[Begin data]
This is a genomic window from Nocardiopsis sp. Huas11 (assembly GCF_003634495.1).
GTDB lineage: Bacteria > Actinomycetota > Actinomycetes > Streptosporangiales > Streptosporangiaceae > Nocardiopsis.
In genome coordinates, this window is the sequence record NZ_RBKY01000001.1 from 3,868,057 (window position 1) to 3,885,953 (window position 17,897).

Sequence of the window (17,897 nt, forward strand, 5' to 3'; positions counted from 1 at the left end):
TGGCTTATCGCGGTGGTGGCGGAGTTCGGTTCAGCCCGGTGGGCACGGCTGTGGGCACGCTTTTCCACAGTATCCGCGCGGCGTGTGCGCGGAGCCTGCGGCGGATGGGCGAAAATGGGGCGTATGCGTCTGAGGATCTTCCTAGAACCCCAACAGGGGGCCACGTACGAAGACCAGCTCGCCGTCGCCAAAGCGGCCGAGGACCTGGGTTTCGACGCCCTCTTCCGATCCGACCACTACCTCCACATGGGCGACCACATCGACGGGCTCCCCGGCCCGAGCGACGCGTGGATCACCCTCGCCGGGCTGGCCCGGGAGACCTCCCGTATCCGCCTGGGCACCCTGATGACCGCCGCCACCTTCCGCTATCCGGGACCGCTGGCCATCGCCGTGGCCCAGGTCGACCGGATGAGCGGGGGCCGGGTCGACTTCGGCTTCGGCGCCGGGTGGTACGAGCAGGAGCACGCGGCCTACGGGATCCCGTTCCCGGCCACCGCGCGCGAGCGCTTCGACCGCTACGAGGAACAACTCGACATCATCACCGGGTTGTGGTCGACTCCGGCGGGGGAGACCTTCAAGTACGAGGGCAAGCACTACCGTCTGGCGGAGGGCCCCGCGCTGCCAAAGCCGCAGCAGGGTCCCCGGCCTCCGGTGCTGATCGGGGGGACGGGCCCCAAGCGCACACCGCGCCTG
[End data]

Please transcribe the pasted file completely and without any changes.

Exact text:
This is a genomic window from Nocardiopsis sp. Huas11 (assembly GCF_003634495.1).
GTDB lineage: Bacteria > Actinomycetota > Actinomycetes > Streptosporangiales > Streptosporangiaceae > Nocardiopsis.
In genome coordinates, this window is the sequence record NZ_RBKY01000001.1 from 3,868,057 (window position 1) to 3,885,953 (window position 17,897).

Sequence of the window (17,897 nt, forward strand, 5' to 3'; positions counted from 1 at the left end):
TGGCTTATCGCGGTGGTGGCGGAGTTCGGTTCAGCCCGGTGGGCACGGCTGTGGGCACGCTTTTCCACAGTATCCGCGCGGCGTGTGCGCGGAGCCTGCGGCGGATGGGCGAAAATGGGGCGTATGCGTCTGAGGATCTTCCTAGAACCCCAACAGGGGGCCACGTACGAAGACCAGCTCGCCGTCGCCAAAGCGGCCGAGGACCTGGGTTTCGACGCCCTCTTCCGATCCGACCACTACCTCCACATGGGCGACCACATCGACGGGCTCCCCGGCCCGAGCGACGCGTGGATCACCCTCGCCGGGCTGGCCCGGGAGACCTCCCGTATCCGCCTGGGCACCCTGATGACCGCCGCCACCTTCCGCTATCCGGGACCGCTGGCCATCGCCGTGGCCCAGGTCGACCGGATGAGCGGGGGCCGGGTCGACTTCGGCTTCGGCGCCGGGTGGTACGAGCAGGAGCACGCGGCCTACGGGATCCCGTTCCCGGCCACCGCGCGCGAGCGCTTCGACCGCTACGAGGAACAACTCGACATCATCACCGGGTTGTGGTCGACTCCGGCGGGGGAGACCTTCAAGTACGAGGGCAAGCACTACCGTCTGGCGGAGGGCCCCGCGCTGCCAAAGCCGCAGCAGGGTCCCCGGCCTCCGGTGCTGATCGGGGGGACGGGCCCCAAGCGCACACCGCGCCTG